A feature on how England’s fortunes at UEFA Women’s EURO 2017 could inspire Wales.
Despite a committed effort in the second half of the qualifying campaign, Wales failed to reach the finals of UEFA Women’s EURO 2017. There was no disgrace for Jayne Ludlow’s side in failing to make amends for a disappointing start, as the side were very much a work in progress at the start of the qualifiers, and over the course of the competitive games they showed enough quality to suggest that these players have the potential to eventually emulate the fortunes of Chris Coleman’s side and qualify for the finals of a major tournament.
The focus for Wales now switches to the 2019 FIFA Women’s World Cup qualifiers that start next month in the footballing outpost of Kazakhstan, and while England come later in the campaign, the Lionesses have shown the way to a brighter future for the women’s game in Wales. Just like the 2015 FIFA Women’s World Cup in Canada, the England women’s team won over the hearts of a nation this summer, with the lack of alternative football diverting the interest of the average armchair fan to events in the Netherlands that culminated with a deserved win for a hosts just over a week ago.
— Mark Sampson (@Mark_Sampson) August 3, 2017
The Netherlands defeated England comfortably to book their place in the final, and while it was a disappointing and frustrating end to the tournament for the Lionesses, the fact that a UK audience of over four million people watched the match confirmed that there is a significant interest in the women’s game. Harnessing and building on that interest is the next stage in the project for the Football Association, and while Wales can only sit, watch and hope to hang onto the coattails of this latest achievement, it confirms that qualifying for the finals of a major tournament would change the landscape of the game in Wales forever.
— Lionesses (@Lionesses) August 3, 2017
Ironically, England’s new-era has been masterminded by Welshman Mark Sampson, and while the Cardiff-born coach’s approach to matters both on and off the field may not be considered conventional to all, they have proven to be effective. Like Sampson, Jayne Ludlow is a young and ambitious figure who has taken a holistic role to managing all age groups within the Welsh international setup, and significant progress has been made since her appointment at the end of 2014. Success will inevitably define how their respective tenures will be remembered, but having changed the entire culture, attitude and professionalism, these are two Welsh coaches with serious ambitions of making a big impression on the women’s game.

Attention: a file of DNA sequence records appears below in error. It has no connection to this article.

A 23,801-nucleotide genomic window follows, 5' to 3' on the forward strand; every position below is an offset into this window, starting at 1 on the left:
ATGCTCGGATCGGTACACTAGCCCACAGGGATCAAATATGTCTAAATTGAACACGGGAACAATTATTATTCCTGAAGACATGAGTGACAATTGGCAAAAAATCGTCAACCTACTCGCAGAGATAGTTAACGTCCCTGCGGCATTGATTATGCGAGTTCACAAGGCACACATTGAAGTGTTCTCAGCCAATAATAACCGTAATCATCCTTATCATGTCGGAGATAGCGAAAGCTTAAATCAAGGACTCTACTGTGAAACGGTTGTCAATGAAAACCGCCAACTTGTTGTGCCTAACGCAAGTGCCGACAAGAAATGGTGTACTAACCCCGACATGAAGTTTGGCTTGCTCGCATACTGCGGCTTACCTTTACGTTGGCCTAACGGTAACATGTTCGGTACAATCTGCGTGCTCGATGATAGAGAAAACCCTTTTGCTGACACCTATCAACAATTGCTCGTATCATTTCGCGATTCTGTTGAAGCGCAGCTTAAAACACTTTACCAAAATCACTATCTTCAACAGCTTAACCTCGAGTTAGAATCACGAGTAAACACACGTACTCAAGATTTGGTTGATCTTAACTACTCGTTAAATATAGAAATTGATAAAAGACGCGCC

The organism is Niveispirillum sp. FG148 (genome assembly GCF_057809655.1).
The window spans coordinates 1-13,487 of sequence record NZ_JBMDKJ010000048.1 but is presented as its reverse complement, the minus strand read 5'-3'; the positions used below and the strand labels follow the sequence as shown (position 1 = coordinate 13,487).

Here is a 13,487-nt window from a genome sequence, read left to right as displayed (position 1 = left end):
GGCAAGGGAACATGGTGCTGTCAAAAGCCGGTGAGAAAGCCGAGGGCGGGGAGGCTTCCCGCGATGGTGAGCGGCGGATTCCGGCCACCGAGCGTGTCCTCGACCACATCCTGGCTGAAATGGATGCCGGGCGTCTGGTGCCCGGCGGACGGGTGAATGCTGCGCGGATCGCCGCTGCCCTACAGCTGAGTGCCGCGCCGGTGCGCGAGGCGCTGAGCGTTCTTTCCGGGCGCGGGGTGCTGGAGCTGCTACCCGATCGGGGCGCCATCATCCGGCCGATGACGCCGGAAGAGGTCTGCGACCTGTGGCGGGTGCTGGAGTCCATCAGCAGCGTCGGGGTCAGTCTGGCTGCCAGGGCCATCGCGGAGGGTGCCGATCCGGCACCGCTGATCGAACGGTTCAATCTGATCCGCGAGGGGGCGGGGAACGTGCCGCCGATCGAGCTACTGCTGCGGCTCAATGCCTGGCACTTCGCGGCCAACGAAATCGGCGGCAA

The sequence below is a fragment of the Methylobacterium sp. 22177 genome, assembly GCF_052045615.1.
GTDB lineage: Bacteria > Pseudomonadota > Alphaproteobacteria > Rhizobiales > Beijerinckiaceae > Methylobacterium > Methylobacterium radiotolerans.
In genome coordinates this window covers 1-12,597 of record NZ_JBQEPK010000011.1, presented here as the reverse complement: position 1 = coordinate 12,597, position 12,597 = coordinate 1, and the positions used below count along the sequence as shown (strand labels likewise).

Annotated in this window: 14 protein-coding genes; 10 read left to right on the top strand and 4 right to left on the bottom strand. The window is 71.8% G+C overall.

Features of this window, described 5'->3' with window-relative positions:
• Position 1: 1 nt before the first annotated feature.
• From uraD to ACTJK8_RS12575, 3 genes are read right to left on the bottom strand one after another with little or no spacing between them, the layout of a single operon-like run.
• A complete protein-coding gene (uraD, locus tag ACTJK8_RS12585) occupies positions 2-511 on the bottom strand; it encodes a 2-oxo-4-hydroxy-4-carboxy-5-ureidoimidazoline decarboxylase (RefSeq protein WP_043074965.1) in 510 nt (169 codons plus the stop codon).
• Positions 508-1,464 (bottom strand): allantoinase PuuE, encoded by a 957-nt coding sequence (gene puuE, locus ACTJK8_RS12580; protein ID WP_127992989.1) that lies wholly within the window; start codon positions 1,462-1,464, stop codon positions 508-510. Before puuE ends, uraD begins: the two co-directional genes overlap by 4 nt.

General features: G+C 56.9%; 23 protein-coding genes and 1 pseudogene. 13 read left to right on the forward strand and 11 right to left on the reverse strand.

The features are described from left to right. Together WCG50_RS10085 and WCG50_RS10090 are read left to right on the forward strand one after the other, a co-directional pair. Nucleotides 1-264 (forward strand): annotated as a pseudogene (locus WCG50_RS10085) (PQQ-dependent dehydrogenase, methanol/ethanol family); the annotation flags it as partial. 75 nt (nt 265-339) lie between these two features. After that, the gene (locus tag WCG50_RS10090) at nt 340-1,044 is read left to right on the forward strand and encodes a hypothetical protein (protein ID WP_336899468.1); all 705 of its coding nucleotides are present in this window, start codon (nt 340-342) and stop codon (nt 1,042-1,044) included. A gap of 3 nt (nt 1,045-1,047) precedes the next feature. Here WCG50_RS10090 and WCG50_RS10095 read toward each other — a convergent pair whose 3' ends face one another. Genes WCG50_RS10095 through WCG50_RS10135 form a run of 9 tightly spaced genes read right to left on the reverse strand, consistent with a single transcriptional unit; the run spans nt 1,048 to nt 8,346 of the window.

— Natasha harding (@tashharding09) July 11, 2017
And they have both been heavily supported by their employers, with the English FA ploughing millions of pounds into the women’s game each year. The figure invested by the Football Association of Wales is less in value, but not necessarily in terms of overall turnover, and there is clear long-term backing to the women’s football project in both nations. The England squad have become household names over the course of the last few weeks, and young girls now have female football idols to emulate as they take to the field in increasing numbers up and down the country every weekend.
The main aim now is to make the likes of Tash Harding, Sophie Ingle and Jess Fishlock the first names young girls in Wales associate with football, and while there is still much work to do, there is significant progress being made. Women’s football will always have its critics, but there is now more of an open appreciation for the game as a separate sport, and it is important that the comparisons made against the men’s game become less and less. Few players will be able to match the strength or speed of their male counterparts, and there are specific elements of the game that will need to improve.
— Wales Women’s Team (@FAW_Womens) August 10, 2017
For example, goalkeeping at the recent EURO finals was not at the level you would expect it to be, while bad decision making in the final third resulted in too few of these occasionally vulnerable goalkeepers being tested. These are the issues that the technical observers will take away and monitor in the coming months, but the tactical maturity and technical progression shown must be considered as huge positives when reflecting upon the finals as a whole.
The focus for Wales now turns to Kazakhstan, and a strong start against the group minnows is vital. The Welsh squad is an exciting one, and there is no doubt that they have been inspired by the fortunes of Chris Coleman’s side and what they achieved in France last summer. Although 2019 is a long way away in the football calendar, Wales have shown enough progress under Ludlow’s command to suggest they will be a much stronger animal by the time the finals come around, and this could indeed be their time to shine.
— Wales Women’s Team (@FAW_Womens) August 3, 2017